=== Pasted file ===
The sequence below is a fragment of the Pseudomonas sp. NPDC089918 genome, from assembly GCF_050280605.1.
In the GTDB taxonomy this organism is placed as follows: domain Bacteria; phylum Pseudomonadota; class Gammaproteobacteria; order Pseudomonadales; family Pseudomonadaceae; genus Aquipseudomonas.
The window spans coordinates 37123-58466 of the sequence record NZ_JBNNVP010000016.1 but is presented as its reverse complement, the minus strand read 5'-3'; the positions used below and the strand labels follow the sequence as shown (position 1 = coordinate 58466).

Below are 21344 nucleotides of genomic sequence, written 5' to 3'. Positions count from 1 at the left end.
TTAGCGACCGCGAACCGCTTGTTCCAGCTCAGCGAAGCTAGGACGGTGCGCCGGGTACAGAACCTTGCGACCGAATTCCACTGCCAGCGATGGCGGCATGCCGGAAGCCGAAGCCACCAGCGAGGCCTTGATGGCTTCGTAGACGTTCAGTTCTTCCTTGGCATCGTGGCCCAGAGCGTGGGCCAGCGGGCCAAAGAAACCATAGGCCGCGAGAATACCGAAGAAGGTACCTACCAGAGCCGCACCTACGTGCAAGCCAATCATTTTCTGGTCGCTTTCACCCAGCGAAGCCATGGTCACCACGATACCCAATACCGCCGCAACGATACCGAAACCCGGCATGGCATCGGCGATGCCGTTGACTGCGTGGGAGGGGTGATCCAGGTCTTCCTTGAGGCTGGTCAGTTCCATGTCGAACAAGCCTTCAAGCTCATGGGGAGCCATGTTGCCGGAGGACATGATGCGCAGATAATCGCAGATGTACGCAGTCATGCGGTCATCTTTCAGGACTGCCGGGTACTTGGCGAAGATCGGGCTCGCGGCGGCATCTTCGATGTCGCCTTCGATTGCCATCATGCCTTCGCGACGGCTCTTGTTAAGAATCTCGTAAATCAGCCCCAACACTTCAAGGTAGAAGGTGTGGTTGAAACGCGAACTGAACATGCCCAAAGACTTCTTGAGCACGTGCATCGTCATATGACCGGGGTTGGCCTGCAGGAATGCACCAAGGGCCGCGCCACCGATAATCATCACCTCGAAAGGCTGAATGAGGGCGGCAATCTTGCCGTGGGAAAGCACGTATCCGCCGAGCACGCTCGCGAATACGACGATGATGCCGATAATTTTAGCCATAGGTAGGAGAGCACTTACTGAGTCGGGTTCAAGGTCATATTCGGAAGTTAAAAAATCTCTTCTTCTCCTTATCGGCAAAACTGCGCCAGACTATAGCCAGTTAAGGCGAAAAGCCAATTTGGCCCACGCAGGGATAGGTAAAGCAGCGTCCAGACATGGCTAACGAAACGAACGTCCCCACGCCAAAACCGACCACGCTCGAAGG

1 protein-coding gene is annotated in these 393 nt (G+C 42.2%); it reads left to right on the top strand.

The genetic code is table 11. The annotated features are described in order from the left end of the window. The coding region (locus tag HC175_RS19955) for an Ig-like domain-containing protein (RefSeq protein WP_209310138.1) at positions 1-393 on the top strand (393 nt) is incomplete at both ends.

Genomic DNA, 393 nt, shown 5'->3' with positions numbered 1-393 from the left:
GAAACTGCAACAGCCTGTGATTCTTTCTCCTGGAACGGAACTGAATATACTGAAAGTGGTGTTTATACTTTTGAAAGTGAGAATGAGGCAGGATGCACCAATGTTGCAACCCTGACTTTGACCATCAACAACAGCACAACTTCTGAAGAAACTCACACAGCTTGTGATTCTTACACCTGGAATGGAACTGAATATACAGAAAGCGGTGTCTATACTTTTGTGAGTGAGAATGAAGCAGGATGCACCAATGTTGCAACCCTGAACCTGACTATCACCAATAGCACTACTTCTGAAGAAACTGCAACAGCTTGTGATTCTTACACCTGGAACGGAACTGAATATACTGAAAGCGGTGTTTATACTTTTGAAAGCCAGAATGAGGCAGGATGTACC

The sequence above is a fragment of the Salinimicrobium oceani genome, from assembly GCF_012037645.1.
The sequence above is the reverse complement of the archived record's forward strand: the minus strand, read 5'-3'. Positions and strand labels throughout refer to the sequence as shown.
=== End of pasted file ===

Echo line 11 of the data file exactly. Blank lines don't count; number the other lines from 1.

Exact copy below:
The sequence above is the reverse complement of the archived record's forward strand: the minus strand, read 5'-3'. Positions and strand labels throughout refer to the sequence as shown.